Twitter: Bullet Point & Be Specific

As expected, Twitter, the king of short communication, understands the power of getting to the point in recruitment descriptions.

The company's job listings are specific and to the point, without lacking information. All job descriptions include sections for "about this job," "responsibilities" and "qualifications," and others even include a "pluses" section, which outlines preferred (but not necessary) qualifications, such as being an active Twitter user and responsibly enjoying beer.

Your Ideas

Have you seen any unique job descriptions across the web lately? If so, let us know about them in the comments below and be sure to explain why you find them so interesting.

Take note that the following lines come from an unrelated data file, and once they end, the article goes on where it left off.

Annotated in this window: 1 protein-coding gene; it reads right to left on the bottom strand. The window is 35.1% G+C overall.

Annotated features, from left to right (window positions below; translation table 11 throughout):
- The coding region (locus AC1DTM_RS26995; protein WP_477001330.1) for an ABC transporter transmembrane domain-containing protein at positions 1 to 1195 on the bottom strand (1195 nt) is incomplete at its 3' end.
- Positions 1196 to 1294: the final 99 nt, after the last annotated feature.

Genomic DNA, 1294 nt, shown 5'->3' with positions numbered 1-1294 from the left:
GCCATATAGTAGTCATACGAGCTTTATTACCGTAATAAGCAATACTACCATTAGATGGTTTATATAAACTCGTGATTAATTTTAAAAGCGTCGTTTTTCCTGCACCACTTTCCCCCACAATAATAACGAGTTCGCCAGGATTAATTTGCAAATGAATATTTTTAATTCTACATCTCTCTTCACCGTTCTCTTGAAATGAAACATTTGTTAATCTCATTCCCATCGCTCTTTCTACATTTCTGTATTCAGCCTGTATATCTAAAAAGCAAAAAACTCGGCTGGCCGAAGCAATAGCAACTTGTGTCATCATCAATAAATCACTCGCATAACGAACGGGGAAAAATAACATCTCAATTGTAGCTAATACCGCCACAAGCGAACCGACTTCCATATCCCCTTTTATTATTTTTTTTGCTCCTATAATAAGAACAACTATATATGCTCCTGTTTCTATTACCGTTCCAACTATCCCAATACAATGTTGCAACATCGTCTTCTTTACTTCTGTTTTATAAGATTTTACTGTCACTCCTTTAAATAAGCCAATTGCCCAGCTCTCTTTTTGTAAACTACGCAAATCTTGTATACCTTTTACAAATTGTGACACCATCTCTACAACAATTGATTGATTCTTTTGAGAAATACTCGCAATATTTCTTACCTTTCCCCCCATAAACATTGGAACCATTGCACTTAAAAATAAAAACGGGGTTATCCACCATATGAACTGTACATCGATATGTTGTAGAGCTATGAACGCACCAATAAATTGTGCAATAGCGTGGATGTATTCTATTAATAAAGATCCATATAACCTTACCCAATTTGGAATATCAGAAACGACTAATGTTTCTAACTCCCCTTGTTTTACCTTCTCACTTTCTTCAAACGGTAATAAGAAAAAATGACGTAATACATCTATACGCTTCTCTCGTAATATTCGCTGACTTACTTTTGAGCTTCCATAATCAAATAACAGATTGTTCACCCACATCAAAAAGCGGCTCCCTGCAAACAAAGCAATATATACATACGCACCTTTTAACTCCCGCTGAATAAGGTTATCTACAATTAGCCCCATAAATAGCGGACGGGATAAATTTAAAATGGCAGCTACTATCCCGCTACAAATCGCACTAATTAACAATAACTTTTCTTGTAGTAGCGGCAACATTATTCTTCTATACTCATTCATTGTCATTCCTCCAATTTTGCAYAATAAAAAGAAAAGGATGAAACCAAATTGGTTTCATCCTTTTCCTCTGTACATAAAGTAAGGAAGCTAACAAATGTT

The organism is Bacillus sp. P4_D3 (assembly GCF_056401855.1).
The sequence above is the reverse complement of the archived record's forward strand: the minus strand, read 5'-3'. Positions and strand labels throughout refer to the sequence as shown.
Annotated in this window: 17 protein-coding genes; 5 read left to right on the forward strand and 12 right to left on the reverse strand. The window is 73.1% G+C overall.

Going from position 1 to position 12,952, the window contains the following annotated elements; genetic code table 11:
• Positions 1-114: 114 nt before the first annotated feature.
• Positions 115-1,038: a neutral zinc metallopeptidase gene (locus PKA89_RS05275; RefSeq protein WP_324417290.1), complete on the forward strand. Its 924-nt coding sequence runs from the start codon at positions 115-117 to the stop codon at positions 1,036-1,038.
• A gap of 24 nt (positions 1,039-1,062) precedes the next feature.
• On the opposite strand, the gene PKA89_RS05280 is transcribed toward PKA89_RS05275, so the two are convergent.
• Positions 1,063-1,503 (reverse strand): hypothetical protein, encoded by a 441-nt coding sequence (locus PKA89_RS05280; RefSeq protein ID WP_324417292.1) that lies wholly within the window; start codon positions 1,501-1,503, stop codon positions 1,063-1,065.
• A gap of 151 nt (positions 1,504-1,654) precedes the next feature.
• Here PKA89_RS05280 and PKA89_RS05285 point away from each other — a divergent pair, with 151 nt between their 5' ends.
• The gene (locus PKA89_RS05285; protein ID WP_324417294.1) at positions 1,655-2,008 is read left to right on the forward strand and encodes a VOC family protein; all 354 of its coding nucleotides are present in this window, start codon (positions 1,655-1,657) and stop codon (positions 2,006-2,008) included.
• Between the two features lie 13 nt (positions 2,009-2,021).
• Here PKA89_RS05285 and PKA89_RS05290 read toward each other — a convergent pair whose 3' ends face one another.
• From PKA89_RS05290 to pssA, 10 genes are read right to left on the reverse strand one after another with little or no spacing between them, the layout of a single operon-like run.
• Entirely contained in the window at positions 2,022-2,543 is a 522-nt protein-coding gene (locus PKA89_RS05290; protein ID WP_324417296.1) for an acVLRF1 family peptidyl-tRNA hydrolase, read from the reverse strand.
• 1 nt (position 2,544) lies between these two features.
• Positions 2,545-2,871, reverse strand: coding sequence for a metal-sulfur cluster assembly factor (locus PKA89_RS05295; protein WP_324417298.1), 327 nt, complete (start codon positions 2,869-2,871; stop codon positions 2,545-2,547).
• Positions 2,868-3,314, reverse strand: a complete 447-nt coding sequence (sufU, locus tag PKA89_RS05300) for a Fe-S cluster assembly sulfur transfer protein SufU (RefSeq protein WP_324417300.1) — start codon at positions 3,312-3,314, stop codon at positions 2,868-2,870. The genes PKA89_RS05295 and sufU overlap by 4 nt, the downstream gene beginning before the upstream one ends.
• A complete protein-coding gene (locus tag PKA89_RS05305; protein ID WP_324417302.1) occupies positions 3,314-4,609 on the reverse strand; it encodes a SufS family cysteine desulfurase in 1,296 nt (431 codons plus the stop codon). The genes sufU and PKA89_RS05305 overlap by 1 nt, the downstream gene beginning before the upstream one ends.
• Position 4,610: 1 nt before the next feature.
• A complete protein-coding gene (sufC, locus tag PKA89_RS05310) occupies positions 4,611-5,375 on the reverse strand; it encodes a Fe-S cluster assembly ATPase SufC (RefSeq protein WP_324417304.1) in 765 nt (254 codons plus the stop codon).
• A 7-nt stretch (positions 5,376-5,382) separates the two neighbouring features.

Images courtesy of Flickr, rutty & Adikos

More About: job recruiting, jobs, Recruiting, recruitment, trending

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Google Search Becomes More Image-Friendly

Posted: 03 Jun 2011 05:53 AM PDT

Google has added a couple of features to its main search engine that make it easier to search for images and browse through image-related results.

Now, the images that show up in main search results will increase in size when you move your mouse over them, making it easier to choose the ones you want.

Furthermore, if you indicate that you’re searching for images in the main search – for example, if you add words such as “images” or “photos” to your search query – Google will recognize it and offer you a grid of images on top of the standard search results.

These new features are available on in English, but Google promises global availability in the next month.

[via Google]

More About: Google, Google images, image search, images, Search